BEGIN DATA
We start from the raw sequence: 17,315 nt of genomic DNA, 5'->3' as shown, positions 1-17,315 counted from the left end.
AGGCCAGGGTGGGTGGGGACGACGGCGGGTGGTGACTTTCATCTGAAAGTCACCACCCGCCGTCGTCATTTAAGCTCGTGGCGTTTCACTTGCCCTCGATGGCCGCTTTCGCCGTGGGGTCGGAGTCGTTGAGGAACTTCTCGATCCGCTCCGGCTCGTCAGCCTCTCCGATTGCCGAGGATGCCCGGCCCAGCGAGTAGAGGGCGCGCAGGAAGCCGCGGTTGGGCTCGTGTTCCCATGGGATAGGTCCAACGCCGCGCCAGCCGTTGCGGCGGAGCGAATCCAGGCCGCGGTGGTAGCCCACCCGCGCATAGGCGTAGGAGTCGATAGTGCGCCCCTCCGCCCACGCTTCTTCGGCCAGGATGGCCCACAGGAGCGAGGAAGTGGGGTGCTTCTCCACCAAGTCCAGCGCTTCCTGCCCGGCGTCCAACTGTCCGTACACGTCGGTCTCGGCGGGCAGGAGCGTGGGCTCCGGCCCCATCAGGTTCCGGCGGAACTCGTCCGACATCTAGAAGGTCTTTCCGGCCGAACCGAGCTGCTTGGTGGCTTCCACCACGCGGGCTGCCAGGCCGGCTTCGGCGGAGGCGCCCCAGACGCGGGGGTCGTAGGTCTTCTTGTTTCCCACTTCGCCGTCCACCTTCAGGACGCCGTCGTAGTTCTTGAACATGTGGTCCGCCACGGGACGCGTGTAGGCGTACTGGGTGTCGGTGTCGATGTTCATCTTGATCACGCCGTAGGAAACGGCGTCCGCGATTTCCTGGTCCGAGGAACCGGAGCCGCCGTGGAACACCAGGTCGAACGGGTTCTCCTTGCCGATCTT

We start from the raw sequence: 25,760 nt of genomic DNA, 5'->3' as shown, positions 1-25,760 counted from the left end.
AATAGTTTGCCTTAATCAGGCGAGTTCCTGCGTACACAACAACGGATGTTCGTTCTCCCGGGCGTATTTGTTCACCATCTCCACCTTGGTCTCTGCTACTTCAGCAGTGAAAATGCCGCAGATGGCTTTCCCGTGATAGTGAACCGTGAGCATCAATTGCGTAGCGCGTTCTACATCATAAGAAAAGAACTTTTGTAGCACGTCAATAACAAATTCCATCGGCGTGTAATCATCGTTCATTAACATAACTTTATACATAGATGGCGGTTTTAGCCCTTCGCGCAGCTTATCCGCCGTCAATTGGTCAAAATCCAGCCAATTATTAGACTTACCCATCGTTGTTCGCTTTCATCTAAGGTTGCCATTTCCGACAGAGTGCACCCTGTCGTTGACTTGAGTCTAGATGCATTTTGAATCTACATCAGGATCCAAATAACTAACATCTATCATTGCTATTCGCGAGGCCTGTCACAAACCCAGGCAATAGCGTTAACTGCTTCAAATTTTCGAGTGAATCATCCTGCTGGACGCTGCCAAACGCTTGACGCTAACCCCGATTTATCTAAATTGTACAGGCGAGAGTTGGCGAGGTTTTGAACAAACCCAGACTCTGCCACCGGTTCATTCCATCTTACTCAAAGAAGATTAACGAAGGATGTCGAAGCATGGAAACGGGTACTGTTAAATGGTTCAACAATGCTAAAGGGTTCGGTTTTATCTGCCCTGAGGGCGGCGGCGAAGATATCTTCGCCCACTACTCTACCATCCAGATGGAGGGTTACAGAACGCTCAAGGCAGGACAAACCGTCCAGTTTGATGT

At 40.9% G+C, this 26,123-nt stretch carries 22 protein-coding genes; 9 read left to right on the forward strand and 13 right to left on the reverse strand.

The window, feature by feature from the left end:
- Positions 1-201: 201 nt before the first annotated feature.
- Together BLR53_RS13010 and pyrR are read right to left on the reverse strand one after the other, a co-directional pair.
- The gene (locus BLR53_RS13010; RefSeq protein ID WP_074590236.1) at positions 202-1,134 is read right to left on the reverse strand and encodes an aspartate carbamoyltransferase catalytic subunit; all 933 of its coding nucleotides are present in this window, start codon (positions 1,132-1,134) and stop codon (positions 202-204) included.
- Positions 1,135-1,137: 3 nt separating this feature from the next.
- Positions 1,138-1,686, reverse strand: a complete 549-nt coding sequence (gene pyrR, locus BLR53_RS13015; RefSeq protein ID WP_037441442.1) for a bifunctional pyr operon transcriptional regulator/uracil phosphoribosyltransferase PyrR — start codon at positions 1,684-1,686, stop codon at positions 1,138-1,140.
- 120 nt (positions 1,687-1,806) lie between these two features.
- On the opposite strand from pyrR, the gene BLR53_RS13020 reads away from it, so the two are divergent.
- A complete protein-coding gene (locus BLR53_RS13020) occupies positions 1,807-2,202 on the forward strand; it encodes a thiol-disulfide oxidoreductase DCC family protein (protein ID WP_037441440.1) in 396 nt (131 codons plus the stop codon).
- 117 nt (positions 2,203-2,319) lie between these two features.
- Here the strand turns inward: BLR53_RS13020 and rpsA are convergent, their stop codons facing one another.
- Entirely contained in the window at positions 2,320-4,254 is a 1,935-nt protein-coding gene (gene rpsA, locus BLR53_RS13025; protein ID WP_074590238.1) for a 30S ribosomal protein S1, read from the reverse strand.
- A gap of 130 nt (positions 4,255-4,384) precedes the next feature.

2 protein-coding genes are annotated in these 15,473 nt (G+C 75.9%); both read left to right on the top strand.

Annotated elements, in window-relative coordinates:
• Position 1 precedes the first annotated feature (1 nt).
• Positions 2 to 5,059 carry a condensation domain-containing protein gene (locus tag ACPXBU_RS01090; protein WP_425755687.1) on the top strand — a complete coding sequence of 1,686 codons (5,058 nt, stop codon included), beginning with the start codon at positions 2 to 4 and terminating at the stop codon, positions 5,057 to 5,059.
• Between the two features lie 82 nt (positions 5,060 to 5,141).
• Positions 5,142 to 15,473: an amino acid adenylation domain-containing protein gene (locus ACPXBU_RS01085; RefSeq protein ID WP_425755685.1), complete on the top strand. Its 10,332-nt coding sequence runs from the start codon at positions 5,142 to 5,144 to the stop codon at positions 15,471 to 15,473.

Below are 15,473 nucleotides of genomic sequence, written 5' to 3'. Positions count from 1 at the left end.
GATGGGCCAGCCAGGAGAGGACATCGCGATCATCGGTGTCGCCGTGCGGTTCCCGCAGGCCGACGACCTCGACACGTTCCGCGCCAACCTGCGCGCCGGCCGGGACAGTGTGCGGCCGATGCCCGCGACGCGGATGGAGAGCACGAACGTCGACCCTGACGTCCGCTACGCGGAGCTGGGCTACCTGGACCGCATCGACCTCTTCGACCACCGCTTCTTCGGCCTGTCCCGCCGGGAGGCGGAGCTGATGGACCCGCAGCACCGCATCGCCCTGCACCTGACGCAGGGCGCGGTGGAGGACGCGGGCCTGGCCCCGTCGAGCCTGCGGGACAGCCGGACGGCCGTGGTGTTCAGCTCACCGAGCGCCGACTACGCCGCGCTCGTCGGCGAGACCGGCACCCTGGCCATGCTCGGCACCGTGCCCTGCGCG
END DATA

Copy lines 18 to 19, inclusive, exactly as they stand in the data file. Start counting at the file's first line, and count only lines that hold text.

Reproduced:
- A gap of 130 nt (positions 4,255-4,384) precedes the next feature.

2 protein-coding genes are annotated in these 15,473 nt (G+C 75.9%); both read left to right on the top strand.